News Articles

Southeastern Women’s Breakfast highlights Great Commission stories

Panelists at Southeastern Women's Breakfast included (left to right) Annie Locke, Missie Branch, Lynette Ezell and Kandi Gallaty.

NASHVILLE (BP) – Celebrating Great Commission stories and the faithfulness of the Lord in the lives of women was the theme of this year’s sixth annual Southeastern Women’s Breakfast, hosted by Southeastern Baptist Theological Seminary (SEBTS) Wednesday (June 16). Approximately 150 women gathered to hear from Lynette Ezell, Annie Locke, Kandi Gallaty and Missie Branch for a time of encouragement.

First in sharing her Great Commission story was Annie Locke, wife of SEBTS preaching professor Ronjour Locke, who shared how the Lord has grown her love and hunger for His Word since she was a child. The more she studied, the more it came alive to her, and she wanted to live a life that looked like Christ. One of the places the Lord eventually called Annie and her husband to serve for a number of years was First Baptist Church in Brooklyn in Baltimore, Md., from 2012-2018. During their time at there, they served the Brooklyn community by partnering with organizations to fight sex trafficking. Locke shared how the Lord used her time in Baltimore to powerfully impact her prayer life as she learned how to share the Gospel with pimps and prostitutes in the red-light district and was inspired by those who came to Christ. The red-light district was not only where their church was located but also where they lived.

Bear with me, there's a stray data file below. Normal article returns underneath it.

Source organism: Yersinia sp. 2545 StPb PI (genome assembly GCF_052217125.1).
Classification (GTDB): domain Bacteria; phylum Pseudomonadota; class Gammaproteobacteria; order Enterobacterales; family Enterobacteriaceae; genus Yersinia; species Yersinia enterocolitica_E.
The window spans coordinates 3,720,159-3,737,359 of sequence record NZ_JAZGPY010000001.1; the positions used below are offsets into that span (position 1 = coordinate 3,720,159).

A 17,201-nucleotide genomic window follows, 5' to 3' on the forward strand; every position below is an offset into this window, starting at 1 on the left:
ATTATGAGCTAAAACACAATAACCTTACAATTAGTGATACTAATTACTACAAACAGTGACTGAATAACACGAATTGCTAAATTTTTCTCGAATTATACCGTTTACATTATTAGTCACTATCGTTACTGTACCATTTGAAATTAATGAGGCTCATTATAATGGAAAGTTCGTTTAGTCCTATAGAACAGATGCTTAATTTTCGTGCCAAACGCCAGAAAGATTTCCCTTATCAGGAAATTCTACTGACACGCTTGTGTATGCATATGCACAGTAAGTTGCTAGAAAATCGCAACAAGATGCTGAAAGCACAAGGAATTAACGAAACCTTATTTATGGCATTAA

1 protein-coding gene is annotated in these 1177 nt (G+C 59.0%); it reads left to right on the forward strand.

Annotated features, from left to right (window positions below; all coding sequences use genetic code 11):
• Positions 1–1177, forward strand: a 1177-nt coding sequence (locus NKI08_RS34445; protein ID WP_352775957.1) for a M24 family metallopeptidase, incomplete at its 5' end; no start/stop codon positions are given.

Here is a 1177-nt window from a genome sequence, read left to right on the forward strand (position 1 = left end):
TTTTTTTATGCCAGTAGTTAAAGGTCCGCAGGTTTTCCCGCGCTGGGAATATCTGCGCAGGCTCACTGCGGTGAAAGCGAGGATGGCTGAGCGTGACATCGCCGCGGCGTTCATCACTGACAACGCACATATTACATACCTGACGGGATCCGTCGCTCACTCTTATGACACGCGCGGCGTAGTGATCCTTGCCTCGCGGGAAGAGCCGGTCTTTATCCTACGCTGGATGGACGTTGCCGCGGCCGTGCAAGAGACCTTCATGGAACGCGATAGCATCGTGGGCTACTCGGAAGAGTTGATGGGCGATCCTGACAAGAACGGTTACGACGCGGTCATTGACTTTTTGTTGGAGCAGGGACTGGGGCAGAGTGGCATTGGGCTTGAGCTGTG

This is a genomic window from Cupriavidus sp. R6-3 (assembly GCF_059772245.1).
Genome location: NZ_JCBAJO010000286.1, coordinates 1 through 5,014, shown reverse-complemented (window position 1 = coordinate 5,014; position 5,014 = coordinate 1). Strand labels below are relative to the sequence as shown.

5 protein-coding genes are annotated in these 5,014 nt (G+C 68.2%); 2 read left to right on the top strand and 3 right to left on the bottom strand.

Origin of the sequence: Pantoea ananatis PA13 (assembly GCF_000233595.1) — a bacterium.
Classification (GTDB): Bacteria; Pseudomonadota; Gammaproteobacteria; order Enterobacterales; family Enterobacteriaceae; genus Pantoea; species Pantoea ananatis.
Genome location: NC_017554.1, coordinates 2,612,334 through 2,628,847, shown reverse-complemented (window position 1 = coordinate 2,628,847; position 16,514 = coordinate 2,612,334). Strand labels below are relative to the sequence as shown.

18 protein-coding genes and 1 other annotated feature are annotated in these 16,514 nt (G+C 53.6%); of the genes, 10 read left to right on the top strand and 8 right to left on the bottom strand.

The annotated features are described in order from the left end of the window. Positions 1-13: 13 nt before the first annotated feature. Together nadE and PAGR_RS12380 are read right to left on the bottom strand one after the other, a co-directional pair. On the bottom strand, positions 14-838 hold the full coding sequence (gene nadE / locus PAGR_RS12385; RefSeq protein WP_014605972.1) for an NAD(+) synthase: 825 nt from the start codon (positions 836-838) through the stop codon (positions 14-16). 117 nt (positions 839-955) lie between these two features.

“I want to share with you the hope that I see in the Great Commission,” Locke told attendees. “It motivates me each day to live a life sold out for the Gospel, making disciples in our neighborhood.”

Lynette Ezell shared how coming out of an economically broken home in Chicago spurred her to love and care for those coming out of broken homes in her community. Ezell, who serves as the volunteer director of the SBC Adoption Fund and is the wife of North American Mission Board President Kevin. She shared stories of how the Lord has continually placed adoption and foster care on her heart as a way to love others the way He has loved her. She and her husband have six children, three of whom are adopted from three different countries. She recounted how the Lord called her to humble herself and receive training from the State of Georgia to aid in foster care, adding that loving the broken is not only a picture of the Gospel but every believer’s calling.

“It is now time to put on flesh as Jesus did and get into the mess,” Ezell said.

Kandi Gallaty, wife of Robby Gallaty, pastor of Long Hollow Baptist Church in Hendersonville, Tenn., shared about coming to Christ at the age of 20 after a season of running from Him. As a teenage girl, Gallaty and her youth group experienced the heartbreak of watching their youth pastor step down from ministry after an affair with the church secretary. It was after this time that Gallaty stepped away from church life and over the years turned to alcohol, busyness and unhealthy relationships to distract her from her pain and emptiness.

Through the ministry of a Gospel tract and a faithful pastor from her former church, she was saved. Now, as a leader of Replicate Ministries, Gallaty is committed to discipling more women to know, love and follow Christ with their whole heart.

“At the heart of discipleship is being a good steward of what the Lord has already done in your life,” Gallaty said.

Moderating the morning panel was Missie Branch, who interviewed the women on stage for a few minutes after they shared their stories. Branch serves as assistant dean of students to women and the director of graduate life at SEBTS, and she is married to SEBTS professor William “Duce” Branch.

    About the Author

  • Lauren Pratt